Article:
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Stevo985

The Video Assistant Referee (VAR)

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There doesn't seem to be any accountability. Why do the VAR officials not have to justify their decisions in this sort of instance? We know who the ref was yesterday but genuine question, do we know who the VAR official was? Are we given that information. I can't find it but it might be published somewhere. Is it an actual referee? If it's not a referee, how are they the ultimate arbitrator of decisions above the referee on the pitch? If it was a referee, which one? Kevin Friend in a box somewhere **** us over? Also, if it's judges to be a 'clear and obvious' error then the referee on the pitch has failed to do his job and there should be repurcussions for that too. 

 

Such a crap implementation that half of.me hopes we go down so I can enjoy championship football without this shit. Really struggling to find the motivation to get a season ticket if we stay up, as without being able to fully let go and go mental when we score, what's the point? £500 and a lot of hassle getting to and from matches to just be disappointed and angry every time. I can't be the only one. 

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Atkinson was the VAR ref yesterday

Like I said the rugby yesterday gave a great comparison, the aussie try at the end which was a forward pass, the TV showed the 2 refs talking

"I saw this"

"no I don't, I see this so I'm not giving it" 

Followed by the captain being called over so it can be explained to him

That yesterday between the 2 refs would have been OK, there's no way the pitch ref didn't see Wes and the keeper jump together he just didn't think it was a foul whereas Atkinson did

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Yesterday's decision was objective at best, which is not the "clear and obvious" purpose behind it's introduction. It seems to me that VAR are looking for reasons for reason not to award a goal, it's a farce. 

The unwillingness to overrule the referee (in most situations) is also laughable. In my opinion this halfway house approach does not work, we either scrap it or go full bore with the ref and the VAR team discussing their thoughts together, similar to rugby. 

I'd rather scrap it.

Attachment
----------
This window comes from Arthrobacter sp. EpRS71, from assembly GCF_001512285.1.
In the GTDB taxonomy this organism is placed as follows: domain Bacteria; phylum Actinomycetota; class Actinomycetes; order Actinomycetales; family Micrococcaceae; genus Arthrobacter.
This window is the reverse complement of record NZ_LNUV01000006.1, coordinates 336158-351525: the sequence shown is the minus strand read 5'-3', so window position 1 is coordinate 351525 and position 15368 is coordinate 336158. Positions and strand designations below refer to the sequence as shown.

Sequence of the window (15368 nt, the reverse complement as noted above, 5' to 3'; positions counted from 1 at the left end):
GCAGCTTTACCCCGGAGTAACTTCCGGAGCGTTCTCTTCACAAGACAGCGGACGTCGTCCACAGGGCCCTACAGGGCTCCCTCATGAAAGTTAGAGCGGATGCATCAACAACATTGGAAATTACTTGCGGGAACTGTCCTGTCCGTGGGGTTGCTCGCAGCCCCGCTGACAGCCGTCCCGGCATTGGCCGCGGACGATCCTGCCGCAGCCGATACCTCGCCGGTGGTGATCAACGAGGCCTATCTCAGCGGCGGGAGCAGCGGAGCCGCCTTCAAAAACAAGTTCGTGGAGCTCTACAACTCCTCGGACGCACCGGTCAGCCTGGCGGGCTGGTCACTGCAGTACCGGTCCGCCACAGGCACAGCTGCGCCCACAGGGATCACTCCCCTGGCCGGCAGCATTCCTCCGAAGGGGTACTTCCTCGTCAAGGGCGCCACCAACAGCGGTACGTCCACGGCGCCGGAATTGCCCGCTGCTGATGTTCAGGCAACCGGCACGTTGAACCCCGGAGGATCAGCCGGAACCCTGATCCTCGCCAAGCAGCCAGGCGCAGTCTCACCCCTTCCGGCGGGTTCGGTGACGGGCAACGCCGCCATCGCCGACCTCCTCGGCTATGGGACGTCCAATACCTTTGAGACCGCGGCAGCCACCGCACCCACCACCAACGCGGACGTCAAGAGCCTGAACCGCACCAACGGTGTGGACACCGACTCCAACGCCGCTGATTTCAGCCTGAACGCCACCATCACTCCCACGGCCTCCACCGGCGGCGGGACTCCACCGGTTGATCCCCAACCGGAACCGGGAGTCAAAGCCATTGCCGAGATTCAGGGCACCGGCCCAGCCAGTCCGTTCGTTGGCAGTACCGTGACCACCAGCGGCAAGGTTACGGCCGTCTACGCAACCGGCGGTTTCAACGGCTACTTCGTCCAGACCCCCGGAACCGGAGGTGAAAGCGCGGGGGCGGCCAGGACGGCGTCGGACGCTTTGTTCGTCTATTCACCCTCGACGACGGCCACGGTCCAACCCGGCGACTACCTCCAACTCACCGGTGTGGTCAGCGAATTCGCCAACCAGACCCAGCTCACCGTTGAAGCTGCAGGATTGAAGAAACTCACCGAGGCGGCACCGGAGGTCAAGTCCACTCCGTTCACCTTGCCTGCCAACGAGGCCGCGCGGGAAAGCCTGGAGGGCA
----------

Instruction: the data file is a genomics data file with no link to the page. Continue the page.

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10 minutes ago, sne said:

Not being able to enjoy football is apparently an integral part of the modern game.

I'm just too old fashioned to get it.

Fans in the stands are just a nuisance at this point as far as top brass football is concerned.

There seems to be a modern crop of fans who get off more on decisions being right, regardless of the impact. I still feel that VAR if implemented correctly is the right route however I'm just not confident that it can ever be implemented correctly. Also it's clear that it saps away from the excitement of games. So far it has delivered absolutely no benefit to football from any perspective.

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15 minutes ago, Dr_Pangloss said:

There seems to be a modern crop of fans who get off more on decisions being right, regardless of the impact. I still feel that VAR if implemented correctly is the right route however I'm just not confident that it can ever be implemented correctly. Also it's clear that it saps away from the excitement of games. So far it has delivered absolutely no benefit to football from any perspective.

Pretty much exactly what I’ve been saying for the past year or so.....and often being ridiculed for it.

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16 minutes ago, Dr_Pangloss said:

There seems to be a modern crop of fans who get off more on decisions being right, regardless of the impact. I still feel that VAR if implemented correctly is the right route however I'm just not confident that it can ever be implemented correctly. Also it's clear that it saps away from the excitement of games. So far it has delivered absolutely no benefit to football from any perspective.

This is very much my stance too.

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19 minutes ago, Dr_Pangloss said:

There seems to be a modern crop of fans who get off more on decisions being right, regardless of the impact. I still feel that VAR if implemented correctly is the right route however I'm just not confident that it can ever be implemented correctly. Also it's clear that it saps away from the excitement of games. So far it has delivered absolutely no benefit to football from any perspective.